Disabled veterans transitioning out of the military can get extensive job-search help ― plus a few hundred bucks in their pockets ― by participating in a new study.

The study, which needs 400 participants, is part of the Independence Project’s work to help veterans transition into the civilian workforce. Participants will be placed into either a national or local program offering career services to veterans with disabilities, and researchers will follow them over a three-year period to track outcomes such as earnings, employment and well-being.

The national program will include an all-expenses-paid, in-person introductory course in Georgia run by veteran employment experts, 18 months of job coaching and access to a human capital fund, and an earnings bonus. Veterans assigned to the local program will receive personalized job and financial assistance through the Department of Veterans Affairs Compensated Work Program, the State-Federal Vocational Rehabilitation Program and the American Job Center.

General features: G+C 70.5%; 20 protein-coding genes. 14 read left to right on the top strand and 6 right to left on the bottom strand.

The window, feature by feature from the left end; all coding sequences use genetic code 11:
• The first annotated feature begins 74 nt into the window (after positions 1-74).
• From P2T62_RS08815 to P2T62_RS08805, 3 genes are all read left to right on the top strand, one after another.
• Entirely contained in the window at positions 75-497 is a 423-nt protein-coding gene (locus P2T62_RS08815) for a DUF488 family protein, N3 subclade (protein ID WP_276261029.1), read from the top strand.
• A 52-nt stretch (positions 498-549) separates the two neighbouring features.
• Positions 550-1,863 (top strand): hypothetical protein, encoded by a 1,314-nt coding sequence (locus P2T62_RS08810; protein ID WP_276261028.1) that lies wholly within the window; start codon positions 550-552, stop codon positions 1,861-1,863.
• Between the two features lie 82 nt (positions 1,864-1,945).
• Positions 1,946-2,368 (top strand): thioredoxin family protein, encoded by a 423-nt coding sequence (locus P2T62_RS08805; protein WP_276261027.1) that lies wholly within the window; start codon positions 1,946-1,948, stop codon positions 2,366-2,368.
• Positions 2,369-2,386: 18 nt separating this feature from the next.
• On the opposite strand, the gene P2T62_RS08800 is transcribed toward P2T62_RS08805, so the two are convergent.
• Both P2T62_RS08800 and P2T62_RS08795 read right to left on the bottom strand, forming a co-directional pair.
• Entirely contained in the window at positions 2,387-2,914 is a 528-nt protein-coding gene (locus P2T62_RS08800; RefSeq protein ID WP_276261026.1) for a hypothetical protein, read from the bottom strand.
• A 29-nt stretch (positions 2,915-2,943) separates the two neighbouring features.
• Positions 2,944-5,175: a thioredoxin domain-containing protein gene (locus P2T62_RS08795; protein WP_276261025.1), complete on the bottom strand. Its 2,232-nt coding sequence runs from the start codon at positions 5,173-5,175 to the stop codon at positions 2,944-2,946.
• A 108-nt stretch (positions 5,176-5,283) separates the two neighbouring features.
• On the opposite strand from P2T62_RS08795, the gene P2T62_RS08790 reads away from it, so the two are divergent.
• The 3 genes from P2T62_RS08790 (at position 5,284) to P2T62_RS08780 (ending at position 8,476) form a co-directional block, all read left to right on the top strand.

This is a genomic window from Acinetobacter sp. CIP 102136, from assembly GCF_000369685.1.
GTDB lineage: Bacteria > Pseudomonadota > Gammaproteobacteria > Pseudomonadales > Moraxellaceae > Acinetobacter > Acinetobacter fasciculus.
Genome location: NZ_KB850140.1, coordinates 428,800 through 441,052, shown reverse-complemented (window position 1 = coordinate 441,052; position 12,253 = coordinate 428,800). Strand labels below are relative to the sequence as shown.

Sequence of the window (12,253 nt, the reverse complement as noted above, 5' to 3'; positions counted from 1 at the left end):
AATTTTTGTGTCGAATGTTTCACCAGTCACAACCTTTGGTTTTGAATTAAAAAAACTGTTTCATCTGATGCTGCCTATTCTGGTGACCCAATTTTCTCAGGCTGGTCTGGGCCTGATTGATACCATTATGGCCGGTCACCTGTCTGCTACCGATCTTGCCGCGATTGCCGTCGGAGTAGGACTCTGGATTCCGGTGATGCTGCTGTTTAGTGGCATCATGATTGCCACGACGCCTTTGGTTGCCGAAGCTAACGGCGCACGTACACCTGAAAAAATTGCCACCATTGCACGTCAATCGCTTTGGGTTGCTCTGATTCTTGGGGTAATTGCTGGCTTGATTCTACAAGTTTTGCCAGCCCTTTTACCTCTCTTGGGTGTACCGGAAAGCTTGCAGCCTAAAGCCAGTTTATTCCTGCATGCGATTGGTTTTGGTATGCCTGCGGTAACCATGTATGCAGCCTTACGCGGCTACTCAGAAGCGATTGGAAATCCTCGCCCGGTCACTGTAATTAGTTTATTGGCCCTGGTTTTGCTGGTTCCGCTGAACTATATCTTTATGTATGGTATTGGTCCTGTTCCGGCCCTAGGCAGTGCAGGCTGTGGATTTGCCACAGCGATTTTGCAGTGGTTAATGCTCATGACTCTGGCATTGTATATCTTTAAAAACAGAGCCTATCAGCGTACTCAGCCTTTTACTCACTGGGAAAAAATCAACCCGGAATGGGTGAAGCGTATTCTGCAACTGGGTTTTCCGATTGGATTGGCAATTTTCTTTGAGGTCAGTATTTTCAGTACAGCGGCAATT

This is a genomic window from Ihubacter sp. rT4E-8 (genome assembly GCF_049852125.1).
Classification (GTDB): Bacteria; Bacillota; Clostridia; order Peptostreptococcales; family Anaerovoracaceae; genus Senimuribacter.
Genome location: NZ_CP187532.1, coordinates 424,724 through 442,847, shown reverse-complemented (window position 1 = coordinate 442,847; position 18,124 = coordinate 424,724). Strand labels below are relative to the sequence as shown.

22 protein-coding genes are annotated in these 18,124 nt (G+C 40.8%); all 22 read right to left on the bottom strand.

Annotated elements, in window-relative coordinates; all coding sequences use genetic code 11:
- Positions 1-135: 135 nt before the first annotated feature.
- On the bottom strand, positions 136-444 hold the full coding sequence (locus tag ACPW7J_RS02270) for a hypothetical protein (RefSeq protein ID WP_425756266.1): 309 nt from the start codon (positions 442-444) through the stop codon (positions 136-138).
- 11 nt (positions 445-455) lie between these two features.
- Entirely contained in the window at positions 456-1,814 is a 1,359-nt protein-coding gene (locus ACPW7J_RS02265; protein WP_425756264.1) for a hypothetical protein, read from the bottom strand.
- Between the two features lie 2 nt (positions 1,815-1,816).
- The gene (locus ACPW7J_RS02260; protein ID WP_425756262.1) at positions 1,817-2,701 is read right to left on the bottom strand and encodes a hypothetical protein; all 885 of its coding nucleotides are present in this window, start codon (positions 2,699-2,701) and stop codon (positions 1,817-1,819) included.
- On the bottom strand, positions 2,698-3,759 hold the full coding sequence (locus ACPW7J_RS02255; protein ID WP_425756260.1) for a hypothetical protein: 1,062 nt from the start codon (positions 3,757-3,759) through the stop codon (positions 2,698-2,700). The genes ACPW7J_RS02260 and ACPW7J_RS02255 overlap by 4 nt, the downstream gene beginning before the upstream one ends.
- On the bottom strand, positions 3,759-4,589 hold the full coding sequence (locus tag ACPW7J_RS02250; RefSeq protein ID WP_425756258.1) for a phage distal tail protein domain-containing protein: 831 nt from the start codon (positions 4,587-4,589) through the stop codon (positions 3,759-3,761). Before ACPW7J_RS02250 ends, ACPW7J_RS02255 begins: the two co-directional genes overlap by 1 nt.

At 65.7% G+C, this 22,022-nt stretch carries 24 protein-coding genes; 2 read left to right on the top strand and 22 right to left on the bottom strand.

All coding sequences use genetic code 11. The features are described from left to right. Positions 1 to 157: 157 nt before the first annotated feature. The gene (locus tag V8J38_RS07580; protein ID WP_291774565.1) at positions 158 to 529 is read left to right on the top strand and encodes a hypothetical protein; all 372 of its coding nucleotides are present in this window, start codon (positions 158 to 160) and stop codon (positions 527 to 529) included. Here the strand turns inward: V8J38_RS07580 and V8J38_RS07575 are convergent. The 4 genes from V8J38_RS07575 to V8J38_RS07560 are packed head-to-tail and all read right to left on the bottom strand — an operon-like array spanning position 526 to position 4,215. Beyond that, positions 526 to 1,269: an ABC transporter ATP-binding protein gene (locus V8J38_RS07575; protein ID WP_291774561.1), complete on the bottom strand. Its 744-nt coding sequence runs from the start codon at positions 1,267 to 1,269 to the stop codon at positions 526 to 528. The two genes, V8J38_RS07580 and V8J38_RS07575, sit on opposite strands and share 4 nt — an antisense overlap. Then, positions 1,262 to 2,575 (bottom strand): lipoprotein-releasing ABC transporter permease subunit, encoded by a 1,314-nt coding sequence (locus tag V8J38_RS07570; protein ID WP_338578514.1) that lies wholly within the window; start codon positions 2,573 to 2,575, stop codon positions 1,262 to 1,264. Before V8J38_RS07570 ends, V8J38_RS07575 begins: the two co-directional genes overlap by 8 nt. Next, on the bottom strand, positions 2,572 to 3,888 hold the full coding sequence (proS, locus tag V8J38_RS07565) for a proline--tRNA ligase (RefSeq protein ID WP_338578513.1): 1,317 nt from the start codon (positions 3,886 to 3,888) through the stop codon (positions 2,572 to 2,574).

In addition to the job placement help provided by these programs, participants will also receive $320.

A spokesman for the study said the research could inform policies for disabled veterans at the Veterans Affairs Department and inspire outside initiatives that wish to supplement VA supports for this group.

To qualify, candidates must be under 45, have been enlisted and on active duty for at least six months, and been discharged from the military in the past year or have an upcoming discharge date within the next eight months. They must also have applied for a disability rating.

To apply, fill out the Independence Project’s survey on their website.

Military Times contributor and former reporter Natalie Gross hosts the Spouse Angle podcast. She grew up in a military family and has a master's degree in journalism from Georgetown University.

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